Reviews

Read the Review
Plaster

Read the Review
Hyness

Read the Review
Black Suit Devil

Read the Review
Yamantaka // Sonic Titan

Read the Review
The Pack A.D.

Read the Review
Chad VanGaalen

Read the Review
Potengowski Anna Friederike

Read the Review
Todd Rundgren

Read the Review
Old 97's

Read the Review
Needles//Pins

Read the Review
Ohama

Read the Review
Nicolas Horvath

Read the Review
Hugo Wolf Quartet

Read the Review
Heat

Read the Review
Parallels

Read the Review
Monica Chapman

Read the Review
Alexis Baro & Pueblo Nuevo Jazz Project

Read the Review
Jenny Wren and Her Borrowed Wings

Share |


Cover Art
Music is moving out of the garage, and on to the porch. Chicago brings the world yet another fantastic band: the Fruit Bats. The band is the brainchild of former I Rowboat and Califone member Eric Johnson, but also has added touches by Gillian Lisee, and a few other rotating friends. Mouthfuls is the band's sophomore release, and it shows just how much they have matured since 2001's Echolocation. The opening track, "Rainbow Sign", gives us instant knowledge of the album's gentleness and beauty. It boasts delicate piano, acoustic guitar, soft Beach Boys harmonies, layer upon layer of percussion, and various sounds provided by household objects. Johnson's guitar playing is simple and effective, reminiscent of Lou Reed circa Velvet Underground. Mouthfuls continues with this mood until "The Little Acorn", the album's highlight and climax. It showcases everything that is wonderful about Mouthfuls: songwriting, musicianship, lyrics, mind-intrusive melodies, beauty, and sun-drenched pop bliss. It is six minutes and twenty-five seconds of your life you will want over and over again. Finally, the album drifts in to the second half of the album with the instrumental interlude "Track Rabbits". A song that is heavily reminiscent of all that is good about the fist solo albums by Paul McCartney and Paul Simon. Yes, both those Paul gems thrown in a blender with some Pet Sounds and then you have the feel of this song. It proves to be a nice transition to the latter half of Mouthfuls. The next three songs are much more mellow than the first half of the album, but equally charming. The twangy duet "Seaweed" has Gillian Lisee contributing clearer harmonies and back-up vocals than any other song. After sinking into the comfortable and soothing sounds of the last half, Mouthfuls ends with the upbeat "When U Love Somebody"; a song that could have been performed while drinking in a boxcar of a train, traveling across the Southern states. Mouthfuls is the kind of album the Fruit Bats would perform on their porch during a balmy day of summer. The album is inviting, warm, and downright neighborly.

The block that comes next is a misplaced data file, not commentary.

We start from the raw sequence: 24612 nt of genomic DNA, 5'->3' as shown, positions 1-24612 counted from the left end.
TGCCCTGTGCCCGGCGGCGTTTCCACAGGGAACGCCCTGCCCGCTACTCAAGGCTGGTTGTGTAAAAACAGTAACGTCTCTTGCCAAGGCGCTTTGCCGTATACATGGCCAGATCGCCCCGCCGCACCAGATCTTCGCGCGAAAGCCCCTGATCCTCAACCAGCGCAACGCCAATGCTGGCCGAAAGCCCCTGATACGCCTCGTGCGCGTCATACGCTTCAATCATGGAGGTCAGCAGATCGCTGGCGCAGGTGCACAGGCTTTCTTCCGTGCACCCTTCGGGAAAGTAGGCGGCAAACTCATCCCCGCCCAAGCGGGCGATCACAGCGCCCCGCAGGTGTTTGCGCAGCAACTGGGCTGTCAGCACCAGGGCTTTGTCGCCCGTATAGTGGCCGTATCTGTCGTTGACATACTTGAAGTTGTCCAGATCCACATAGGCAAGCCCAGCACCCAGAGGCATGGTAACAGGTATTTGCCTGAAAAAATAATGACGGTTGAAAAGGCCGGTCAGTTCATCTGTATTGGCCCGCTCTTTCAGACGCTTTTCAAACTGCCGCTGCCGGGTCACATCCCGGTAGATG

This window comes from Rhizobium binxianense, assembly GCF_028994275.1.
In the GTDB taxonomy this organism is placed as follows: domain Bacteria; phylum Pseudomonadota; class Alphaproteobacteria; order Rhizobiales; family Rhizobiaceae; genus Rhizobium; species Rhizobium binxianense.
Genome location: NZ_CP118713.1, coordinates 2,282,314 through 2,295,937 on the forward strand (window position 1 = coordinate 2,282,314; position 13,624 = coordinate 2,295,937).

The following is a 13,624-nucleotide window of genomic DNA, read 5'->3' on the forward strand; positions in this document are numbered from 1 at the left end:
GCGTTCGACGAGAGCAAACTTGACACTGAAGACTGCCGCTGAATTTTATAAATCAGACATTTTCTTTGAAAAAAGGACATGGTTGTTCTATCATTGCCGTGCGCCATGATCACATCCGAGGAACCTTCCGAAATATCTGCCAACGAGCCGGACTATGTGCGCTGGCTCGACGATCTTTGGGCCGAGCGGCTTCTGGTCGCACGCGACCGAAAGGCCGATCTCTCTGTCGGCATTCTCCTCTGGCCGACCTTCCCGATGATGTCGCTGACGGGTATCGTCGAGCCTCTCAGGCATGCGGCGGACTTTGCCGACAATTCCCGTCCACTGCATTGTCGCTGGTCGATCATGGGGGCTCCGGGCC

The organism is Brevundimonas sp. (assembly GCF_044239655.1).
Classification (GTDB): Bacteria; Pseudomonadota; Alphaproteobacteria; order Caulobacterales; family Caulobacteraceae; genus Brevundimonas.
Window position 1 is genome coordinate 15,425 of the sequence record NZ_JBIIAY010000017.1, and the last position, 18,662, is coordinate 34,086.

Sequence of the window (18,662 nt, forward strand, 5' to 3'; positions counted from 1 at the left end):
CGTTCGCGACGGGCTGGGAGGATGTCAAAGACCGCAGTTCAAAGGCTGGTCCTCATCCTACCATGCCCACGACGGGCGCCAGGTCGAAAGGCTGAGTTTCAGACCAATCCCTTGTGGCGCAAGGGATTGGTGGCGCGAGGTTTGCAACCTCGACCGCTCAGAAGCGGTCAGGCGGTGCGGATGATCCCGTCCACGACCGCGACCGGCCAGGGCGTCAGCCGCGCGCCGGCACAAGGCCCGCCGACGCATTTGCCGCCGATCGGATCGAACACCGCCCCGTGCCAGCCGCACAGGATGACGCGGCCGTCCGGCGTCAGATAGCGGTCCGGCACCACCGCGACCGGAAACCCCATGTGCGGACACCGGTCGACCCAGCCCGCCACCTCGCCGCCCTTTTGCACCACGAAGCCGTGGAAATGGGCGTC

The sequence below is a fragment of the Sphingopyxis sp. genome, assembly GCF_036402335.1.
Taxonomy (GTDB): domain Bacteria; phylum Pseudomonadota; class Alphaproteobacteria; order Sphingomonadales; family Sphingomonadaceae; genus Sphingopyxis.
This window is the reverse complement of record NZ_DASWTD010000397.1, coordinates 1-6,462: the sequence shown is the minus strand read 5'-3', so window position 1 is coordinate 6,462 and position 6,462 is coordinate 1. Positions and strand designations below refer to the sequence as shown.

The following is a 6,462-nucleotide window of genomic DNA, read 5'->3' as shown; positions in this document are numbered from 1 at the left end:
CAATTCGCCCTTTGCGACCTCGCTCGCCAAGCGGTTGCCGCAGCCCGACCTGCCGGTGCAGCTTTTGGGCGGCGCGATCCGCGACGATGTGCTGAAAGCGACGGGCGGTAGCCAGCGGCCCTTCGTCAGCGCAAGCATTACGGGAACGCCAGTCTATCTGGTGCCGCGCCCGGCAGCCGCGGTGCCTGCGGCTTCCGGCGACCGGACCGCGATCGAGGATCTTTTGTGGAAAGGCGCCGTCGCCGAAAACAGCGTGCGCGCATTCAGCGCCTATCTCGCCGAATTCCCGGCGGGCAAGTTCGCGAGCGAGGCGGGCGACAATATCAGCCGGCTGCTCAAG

By Bryndis Ogmundson
May 11, 2003

[reviews home] [list reviews]
 
comments powered by Disqus

More Reviews By Bryndis Ogmundson

Cover Art AMFM
The Sky Is The New Ground
(Polyvinyl)
May 11, 2003
Cover Art Colouring Season
your departure left me the shelterless victim...
(Self-Released)
Aug 11, 2003
Cover ArtMark Crozer
Unnatural World
(Tinderbox)
Jun 30, 2002
Cover Art Granfaloon Bus
Exploded View
(FutureFarmer)
May 23, 2002
Cover Art Heavy Meadows
Heavy Meadows (3)
(Dependent Music)
Jul 23, 2002

More Reviews For Sub Pop artists

Cover ArtThe Constantines
Shine A Light
(Sub Pop)
Nov 30, 2003
Cover ArtThe Postal Service
Give Up
(Sub Pop)
Apr 5, 2003
header bottom